Security goes to the movies: Iron Man 2

How Hollywood's new blockbuster reflects today's security industry

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Art reflects reality

One of the more interesting threads of the Stark story is his personal growth. When he appears before the Senate committee early in the movie, he mocks the proceedings throughout. Not only does he hack the video feed, he also refuses to share his technology with the government.

Iron Man gets a partner: War Machine
Iron Man gets a partner: War Machine (© Paramount Pictures)

Stark tells the senators "you're welcome" because he has "privatized world peace" and insists that no one else in the world is anywhere close to duplicating his technology. Of course, he's proven wrong in short order, and as the film progresses he comes to realize he can't act alone.

This is an ongoing theme in the security industry. White House Cybersecurity Coordinator Howard Schmidt constantly pushes the view that public-private partnerships are essential if we're to have any chance at achieving meaningful security.

Schmidt says the information security community is right to be spooked by massive, coordinated attacks that targeted Google and other large corporations in December 2009, and he believes the best defense against this sort of thing remains in the hands of the private sector -- with help from the government.

"You guys have been carrying the water," Schmidt told attendees at CSO Perspectives 2010 in April. The government can do a lot to improve the nation's cyberdefenses, he said, but ultimately, the key to warding off attacks like the one Google experienced remains private-sector vigilance. That doesn't mean the private sector can go it alone, which is why Schmidt's cybersecurity coordinator position was created last year.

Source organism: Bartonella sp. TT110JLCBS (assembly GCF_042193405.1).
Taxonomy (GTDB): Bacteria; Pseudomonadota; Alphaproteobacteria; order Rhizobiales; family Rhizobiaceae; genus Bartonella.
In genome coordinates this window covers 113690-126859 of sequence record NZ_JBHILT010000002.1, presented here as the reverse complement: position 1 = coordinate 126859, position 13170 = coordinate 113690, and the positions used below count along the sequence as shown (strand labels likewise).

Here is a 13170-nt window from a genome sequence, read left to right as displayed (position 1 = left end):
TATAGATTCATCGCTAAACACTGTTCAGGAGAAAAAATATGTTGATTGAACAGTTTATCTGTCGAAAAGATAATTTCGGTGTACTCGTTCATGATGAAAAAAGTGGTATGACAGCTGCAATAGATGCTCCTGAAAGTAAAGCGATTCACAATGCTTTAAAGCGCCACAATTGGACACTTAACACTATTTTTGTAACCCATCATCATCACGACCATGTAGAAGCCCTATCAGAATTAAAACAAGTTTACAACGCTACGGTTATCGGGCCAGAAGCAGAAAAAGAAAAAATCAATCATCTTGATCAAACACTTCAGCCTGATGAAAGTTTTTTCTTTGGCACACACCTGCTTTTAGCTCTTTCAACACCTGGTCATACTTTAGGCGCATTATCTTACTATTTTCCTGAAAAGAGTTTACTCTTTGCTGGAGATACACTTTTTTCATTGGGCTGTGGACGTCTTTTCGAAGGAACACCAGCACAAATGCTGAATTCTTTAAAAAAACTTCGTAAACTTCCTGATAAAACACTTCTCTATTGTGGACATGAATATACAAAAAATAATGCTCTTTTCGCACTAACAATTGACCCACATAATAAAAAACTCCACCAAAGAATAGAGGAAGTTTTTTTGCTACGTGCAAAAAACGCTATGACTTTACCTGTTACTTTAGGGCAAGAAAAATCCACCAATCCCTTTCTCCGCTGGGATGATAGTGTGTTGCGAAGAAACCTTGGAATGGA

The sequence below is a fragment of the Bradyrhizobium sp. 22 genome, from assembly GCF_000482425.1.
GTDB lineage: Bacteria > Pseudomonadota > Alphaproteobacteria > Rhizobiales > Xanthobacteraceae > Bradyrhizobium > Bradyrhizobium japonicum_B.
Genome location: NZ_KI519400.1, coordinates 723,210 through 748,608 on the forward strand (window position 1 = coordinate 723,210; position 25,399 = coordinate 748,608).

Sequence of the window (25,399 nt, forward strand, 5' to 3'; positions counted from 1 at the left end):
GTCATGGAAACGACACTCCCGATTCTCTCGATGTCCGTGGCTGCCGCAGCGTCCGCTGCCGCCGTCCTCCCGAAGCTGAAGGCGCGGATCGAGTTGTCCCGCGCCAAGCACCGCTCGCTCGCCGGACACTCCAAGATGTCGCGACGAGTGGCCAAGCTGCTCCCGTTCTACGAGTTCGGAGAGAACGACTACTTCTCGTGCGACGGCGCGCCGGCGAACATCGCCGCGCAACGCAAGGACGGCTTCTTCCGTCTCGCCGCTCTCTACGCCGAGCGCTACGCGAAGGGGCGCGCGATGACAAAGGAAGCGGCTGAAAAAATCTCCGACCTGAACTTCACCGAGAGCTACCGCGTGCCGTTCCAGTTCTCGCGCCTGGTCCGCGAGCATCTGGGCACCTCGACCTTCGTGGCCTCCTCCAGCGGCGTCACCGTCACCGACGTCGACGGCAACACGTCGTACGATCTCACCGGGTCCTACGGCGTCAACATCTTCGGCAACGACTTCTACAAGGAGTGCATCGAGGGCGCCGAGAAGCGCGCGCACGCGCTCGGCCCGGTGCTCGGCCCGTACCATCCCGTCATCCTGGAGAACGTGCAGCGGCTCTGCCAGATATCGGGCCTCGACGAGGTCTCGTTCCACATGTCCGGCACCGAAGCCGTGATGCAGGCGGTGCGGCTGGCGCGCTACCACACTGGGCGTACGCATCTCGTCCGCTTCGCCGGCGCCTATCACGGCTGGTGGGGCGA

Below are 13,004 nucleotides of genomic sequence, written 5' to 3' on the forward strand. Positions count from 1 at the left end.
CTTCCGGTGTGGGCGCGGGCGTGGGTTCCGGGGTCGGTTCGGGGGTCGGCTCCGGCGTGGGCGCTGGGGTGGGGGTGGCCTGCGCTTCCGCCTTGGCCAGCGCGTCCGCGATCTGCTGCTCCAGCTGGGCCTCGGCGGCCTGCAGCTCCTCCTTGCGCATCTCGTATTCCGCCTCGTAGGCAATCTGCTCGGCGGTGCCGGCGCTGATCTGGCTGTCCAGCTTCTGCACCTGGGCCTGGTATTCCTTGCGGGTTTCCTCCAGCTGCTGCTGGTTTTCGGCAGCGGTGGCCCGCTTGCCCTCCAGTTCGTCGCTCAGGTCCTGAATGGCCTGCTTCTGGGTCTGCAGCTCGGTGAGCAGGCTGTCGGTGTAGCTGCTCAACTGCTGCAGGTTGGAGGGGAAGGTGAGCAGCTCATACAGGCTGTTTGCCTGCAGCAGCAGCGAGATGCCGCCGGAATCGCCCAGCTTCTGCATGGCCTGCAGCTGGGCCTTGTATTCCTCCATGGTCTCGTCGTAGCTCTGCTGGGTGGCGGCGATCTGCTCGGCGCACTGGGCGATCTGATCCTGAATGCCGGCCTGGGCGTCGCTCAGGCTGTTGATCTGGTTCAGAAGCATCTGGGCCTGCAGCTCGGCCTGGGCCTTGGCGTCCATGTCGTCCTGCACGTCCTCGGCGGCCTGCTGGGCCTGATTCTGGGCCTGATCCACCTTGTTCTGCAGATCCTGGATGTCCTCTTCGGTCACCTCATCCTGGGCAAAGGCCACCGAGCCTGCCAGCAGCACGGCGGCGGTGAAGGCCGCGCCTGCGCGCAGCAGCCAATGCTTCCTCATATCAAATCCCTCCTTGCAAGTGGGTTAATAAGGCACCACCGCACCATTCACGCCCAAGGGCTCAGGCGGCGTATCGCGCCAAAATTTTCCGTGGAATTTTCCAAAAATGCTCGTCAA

Looking at this in reverse, the private sector needs to help save government from itself much of the time. Government agencies still make plenty of mistakes in their own IT security, just as the military in Iron Man 2 made a mess of things by doing business with a hack (pun intended) like Hammer.

Now, we're not suggesting that the producers of Iron Man 2 set out to make a mockumentary about the security industry as it exists today. But for anyone in the security business watching the film, it's impossible to avoid the comparisons.

On the positive side, if these comparisons are to be taken literally, the movie suggests that there's hope for the security industry. Stark learns that he can't act alone and must treat the government as more of a partner -- or at least there's a suggestion of this newfound attitude. And the message of the Hammer story line is that if you push junky security technology on the buyer, you will pay the price.

Ken Gagne is Computerworld's associate editor of community content. In his free time, he writes film reviews for Showbits. Follow Ken on Twitter at @IDGagne.

Bill Brenner is senior editor of CSOonline and CSO Magazine. He has covered the security industry for more than half a decade. He can be reached at bbrenner@cxo.com.

Copyright © 2010 IDG Communications, Inc.

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